Before the Tax Reform Act of 1986, trusts were generally subject to the same tax rates and tax brackets that applied to married individuals filing separate returns. So, in 1985, a trust would need $84,510 of income to reach the top income tax bracket, and the tax on that income would have been $32,576. If the same income had been taxed to the grantor of the trust and the grantor had been in the top (50%) income tax bracket, the tax would have been 50% of that income, or $42,255. So putting income producing property in trust, and letting the income accumulate and be taxed at trust rates, could save about $9,679 per year in income tax compared to what the tax would have been on the income in the hands of the grantor.
Under current (2017) law, a trust reaches the top income tax rate with only $12,500 of income, and the difference between the tax on that income ($3,232.50) and the tax at the top income tax rate of 39.6% ($4,950) is only $1,717.50. And, if both the grantor and the trust are investing in securities that pay qualified dividends that are taxed as capital gains and not ordinary income, then the difference between the income tax payable by the trust as a separate taxpayer (non-grantor trust) and the income tax payable by the grantor might be insignificant.
An additional factor is that a trust accumulating income might also have to pay the 3.8% tax on net investment income under IRC section 1441, which the grantor might or might not have to pay because individuals have higher threshold amounts for that tax. So it is possible that the income tax paid by the grantor might be more than the income tax that would have been paid by the trust, while the tax on net investment income would be less, off-setting some (or all) of the income tax increase.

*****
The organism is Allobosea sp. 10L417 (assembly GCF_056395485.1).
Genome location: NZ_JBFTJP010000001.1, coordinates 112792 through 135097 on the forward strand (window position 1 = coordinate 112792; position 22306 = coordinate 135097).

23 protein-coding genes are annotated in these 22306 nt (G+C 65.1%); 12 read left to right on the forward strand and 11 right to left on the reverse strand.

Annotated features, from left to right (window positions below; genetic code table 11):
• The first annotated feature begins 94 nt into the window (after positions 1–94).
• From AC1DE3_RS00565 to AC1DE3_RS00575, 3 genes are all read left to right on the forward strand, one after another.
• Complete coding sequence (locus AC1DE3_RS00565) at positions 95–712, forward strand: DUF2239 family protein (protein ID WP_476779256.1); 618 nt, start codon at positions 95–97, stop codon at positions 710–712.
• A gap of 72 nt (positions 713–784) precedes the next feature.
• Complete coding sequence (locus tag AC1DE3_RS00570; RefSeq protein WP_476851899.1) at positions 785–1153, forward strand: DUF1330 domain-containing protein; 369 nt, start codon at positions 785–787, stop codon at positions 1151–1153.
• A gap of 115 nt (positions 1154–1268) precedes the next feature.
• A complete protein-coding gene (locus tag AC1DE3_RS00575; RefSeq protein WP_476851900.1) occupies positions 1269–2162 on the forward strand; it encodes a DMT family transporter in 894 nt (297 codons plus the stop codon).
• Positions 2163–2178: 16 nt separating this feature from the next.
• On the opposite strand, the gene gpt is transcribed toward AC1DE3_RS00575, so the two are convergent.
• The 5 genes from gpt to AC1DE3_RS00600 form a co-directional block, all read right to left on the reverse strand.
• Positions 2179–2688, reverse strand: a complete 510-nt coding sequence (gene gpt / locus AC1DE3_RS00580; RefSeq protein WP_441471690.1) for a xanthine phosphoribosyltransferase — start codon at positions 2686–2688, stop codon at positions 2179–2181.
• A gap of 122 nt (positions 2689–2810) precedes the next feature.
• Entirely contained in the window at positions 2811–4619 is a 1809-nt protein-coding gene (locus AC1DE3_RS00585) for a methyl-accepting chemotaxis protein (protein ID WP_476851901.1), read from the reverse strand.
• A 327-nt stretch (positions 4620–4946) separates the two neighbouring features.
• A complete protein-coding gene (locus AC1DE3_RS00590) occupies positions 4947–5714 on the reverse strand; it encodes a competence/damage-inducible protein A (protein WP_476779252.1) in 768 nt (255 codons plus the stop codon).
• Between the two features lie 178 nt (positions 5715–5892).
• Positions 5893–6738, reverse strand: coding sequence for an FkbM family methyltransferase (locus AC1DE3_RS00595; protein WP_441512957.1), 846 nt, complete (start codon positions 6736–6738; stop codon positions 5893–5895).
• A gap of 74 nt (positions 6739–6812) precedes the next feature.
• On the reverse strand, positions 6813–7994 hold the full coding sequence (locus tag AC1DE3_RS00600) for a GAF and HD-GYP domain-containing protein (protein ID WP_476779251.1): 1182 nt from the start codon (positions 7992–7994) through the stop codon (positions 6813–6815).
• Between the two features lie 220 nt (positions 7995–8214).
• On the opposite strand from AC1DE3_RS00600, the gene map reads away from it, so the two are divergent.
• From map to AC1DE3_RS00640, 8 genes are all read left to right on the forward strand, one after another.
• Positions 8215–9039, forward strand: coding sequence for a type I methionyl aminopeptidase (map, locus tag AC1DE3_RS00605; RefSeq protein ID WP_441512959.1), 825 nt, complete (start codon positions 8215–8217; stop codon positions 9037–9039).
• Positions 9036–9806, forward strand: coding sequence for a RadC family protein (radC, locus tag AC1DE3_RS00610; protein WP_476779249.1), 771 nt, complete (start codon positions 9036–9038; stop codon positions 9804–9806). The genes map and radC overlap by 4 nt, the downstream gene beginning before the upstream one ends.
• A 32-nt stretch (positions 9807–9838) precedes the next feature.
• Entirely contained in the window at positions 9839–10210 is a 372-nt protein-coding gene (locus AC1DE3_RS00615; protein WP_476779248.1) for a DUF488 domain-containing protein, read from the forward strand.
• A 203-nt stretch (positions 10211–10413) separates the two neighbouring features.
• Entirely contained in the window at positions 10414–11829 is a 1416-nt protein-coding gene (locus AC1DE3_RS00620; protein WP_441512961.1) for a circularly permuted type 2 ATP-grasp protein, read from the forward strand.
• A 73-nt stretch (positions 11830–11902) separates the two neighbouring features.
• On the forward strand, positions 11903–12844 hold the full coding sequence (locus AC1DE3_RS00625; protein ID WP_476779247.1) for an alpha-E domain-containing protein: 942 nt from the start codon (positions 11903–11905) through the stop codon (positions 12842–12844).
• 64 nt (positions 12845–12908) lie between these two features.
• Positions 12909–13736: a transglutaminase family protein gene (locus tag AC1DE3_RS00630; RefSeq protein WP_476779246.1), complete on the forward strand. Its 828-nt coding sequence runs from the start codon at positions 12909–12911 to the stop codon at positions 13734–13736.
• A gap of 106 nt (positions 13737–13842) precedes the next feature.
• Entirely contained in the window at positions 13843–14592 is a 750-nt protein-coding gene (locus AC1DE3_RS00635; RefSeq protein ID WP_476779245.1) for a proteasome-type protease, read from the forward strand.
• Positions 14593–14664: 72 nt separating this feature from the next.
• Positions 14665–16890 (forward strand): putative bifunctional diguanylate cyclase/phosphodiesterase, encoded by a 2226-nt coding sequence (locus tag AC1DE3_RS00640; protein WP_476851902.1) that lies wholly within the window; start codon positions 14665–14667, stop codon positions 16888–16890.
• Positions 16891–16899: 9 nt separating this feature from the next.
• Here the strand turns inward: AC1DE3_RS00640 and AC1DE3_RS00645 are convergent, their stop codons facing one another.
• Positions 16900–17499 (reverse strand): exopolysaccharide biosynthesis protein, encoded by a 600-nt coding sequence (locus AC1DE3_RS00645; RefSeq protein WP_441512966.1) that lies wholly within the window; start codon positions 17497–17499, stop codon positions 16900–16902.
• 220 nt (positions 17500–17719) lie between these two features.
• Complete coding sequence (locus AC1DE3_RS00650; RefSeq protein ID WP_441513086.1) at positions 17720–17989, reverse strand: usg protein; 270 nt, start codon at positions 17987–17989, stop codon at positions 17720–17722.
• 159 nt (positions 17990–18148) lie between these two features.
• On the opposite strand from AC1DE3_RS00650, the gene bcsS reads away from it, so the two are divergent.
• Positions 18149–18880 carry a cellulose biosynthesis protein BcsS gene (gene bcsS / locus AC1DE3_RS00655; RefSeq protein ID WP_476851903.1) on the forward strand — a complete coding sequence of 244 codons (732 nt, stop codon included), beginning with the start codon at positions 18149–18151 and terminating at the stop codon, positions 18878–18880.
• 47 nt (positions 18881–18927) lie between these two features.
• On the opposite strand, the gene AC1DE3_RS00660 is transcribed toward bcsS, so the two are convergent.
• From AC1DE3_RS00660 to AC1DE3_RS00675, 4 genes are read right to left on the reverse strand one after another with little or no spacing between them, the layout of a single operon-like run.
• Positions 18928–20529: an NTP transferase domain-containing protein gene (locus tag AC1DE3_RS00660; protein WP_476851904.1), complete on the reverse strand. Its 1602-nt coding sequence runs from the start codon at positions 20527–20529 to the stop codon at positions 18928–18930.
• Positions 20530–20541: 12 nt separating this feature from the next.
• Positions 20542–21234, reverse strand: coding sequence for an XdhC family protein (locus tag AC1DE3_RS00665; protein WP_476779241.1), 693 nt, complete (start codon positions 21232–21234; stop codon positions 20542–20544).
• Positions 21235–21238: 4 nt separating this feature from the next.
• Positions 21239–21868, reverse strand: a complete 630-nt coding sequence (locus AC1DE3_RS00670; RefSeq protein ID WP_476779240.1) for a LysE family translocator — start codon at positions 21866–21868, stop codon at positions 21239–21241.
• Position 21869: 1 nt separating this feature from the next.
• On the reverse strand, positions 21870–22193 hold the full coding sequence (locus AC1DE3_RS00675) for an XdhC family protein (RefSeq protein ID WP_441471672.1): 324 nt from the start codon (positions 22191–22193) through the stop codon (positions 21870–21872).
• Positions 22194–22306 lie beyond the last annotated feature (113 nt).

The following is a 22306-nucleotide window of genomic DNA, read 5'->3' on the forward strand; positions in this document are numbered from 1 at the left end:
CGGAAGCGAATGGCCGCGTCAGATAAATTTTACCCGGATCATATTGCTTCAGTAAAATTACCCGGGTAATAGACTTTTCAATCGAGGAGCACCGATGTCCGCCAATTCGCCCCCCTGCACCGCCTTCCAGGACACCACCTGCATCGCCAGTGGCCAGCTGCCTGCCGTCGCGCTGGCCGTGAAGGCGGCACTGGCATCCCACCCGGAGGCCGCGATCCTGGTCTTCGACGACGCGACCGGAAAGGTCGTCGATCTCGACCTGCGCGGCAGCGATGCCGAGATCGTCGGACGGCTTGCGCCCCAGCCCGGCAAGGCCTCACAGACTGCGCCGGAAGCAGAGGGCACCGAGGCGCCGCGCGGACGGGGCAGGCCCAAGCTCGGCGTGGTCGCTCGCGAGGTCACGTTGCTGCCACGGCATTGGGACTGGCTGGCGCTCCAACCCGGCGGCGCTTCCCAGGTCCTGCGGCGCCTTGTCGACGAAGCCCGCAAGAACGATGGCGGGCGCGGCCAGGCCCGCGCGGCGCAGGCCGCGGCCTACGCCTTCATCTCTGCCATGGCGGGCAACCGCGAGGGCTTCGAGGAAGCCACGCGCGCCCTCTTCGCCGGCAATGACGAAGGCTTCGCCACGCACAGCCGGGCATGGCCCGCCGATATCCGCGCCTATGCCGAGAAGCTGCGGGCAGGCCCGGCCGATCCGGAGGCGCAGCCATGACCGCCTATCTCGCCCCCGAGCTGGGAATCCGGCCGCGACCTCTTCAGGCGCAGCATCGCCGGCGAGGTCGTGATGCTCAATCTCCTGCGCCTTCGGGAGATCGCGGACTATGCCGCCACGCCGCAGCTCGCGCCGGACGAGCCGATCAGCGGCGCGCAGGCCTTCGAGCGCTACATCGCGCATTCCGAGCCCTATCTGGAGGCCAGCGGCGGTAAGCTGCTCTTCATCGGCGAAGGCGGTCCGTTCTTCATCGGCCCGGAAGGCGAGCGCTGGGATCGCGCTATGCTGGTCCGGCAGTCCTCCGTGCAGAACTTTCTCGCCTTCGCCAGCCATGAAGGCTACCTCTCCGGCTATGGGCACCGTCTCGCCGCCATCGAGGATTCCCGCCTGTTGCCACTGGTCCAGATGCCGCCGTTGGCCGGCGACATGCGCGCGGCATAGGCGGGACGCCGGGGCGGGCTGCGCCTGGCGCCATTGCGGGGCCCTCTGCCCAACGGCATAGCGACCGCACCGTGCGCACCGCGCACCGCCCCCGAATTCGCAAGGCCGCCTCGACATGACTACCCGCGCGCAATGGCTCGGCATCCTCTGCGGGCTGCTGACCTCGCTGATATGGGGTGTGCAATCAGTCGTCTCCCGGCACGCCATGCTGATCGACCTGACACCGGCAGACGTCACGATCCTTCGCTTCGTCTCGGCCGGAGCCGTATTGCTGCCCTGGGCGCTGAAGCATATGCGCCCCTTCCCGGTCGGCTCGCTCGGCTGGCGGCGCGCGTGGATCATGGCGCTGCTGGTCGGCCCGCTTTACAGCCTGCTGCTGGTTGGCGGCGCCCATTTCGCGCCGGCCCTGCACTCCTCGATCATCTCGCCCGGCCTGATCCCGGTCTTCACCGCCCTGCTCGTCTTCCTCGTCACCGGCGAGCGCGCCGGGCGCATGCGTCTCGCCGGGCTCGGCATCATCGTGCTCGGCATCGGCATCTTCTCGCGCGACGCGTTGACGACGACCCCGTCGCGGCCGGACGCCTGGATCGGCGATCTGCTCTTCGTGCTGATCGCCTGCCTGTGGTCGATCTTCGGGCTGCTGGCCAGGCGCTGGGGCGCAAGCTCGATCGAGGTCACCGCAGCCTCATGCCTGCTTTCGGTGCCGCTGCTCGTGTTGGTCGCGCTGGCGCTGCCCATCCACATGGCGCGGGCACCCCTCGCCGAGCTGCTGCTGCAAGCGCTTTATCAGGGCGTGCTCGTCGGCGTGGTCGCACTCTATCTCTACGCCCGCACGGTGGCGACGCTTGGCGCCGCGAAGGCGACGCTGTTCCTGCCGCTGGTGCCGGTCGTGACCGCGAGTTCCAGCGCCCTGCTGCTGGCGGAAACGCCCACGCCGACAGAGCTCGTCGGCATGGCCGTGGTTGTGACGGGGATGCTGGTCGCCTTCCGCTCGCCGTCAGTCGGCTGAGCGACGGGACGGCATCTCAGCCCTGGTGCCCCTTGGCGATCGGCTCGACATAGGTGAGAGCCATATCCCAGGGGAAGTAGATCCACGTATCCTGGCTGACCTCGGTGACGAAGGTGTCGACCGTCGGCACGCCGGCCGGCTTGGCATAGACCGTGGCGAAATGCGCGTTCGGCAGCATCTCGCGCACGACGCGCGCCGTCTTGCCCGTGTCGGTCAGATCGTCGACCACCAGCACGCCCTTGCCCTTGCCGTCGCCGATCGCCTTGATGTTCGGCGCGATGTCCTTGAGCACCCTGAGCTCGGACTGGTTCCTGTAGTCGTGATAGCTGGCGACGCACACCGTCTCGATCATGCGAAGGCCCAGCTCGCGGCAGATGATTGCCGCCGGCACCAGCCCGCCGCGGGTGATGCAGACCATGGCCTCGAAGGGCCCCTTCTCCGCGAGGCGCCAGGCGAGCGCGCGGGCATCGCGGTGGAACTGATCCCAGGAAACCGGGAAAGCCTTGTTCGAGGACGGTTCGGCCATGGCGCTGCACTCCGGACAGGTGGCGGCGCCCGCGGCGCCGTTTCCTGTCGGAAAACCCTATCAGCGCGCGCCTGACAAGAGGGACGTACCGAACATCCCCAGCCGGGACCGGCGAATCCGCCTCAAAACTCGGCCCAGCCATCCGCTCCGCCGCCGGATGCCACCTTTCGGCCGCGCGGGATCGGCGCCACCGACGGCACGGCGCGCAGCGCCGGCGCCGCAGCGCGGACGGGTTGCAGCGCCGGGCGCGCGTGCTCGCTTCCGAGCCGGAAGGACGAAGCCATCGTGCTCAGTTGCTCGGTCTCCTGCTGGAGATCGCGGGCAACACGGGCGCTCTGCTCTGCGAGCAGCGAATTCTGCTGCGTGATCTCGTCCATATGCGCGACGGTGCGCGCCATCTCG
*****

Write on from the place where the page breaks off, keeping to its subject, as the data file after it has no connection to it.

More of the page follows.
Calculating the possible income tax cost of a grantor trust would require a number of different assumptions, and comparing that possible income tax cost of a grantor trust to the estate tax benefit of a grantor trust is beyond the scope of this article. However, whether the grantor will pay more in income tax on the income of a grantor trust than the trust or its beneficiaries would pay on the trust’s income if the trust were not a grantor trust is a factor that should be considered when deciding whether to create a grantor trust. (The author has created an on-line calculator that compares (a) the income tax costs of a grantor trust over an accumulating trust with (b) the potential estate tax benefits. See Webcalculators.com.)
Pennsylvania Cases on Tax Reimbursements to Grantors
As explained above, Rev. Rul. 2004-64 held that the grantor’s payment of income taxes on the income of a grantor trust is not a taxable gift. The revenue ruling actually went further than that, holding not only that the grantor can pay the income tax, but that the grantor must pay the income tax on the trust’s income in order to keep the trust assets out of the grantor’s gross estate. According to the IRS, if the trust document (or applicable local law) required the trust to reimburse the grantor for the income tax on the trust’s income, then the trust would be used to discharge a legal obligation of the grantor and the entire value of the trust would be included in the grantor’s gross estate under IRC section 2036(a)(2).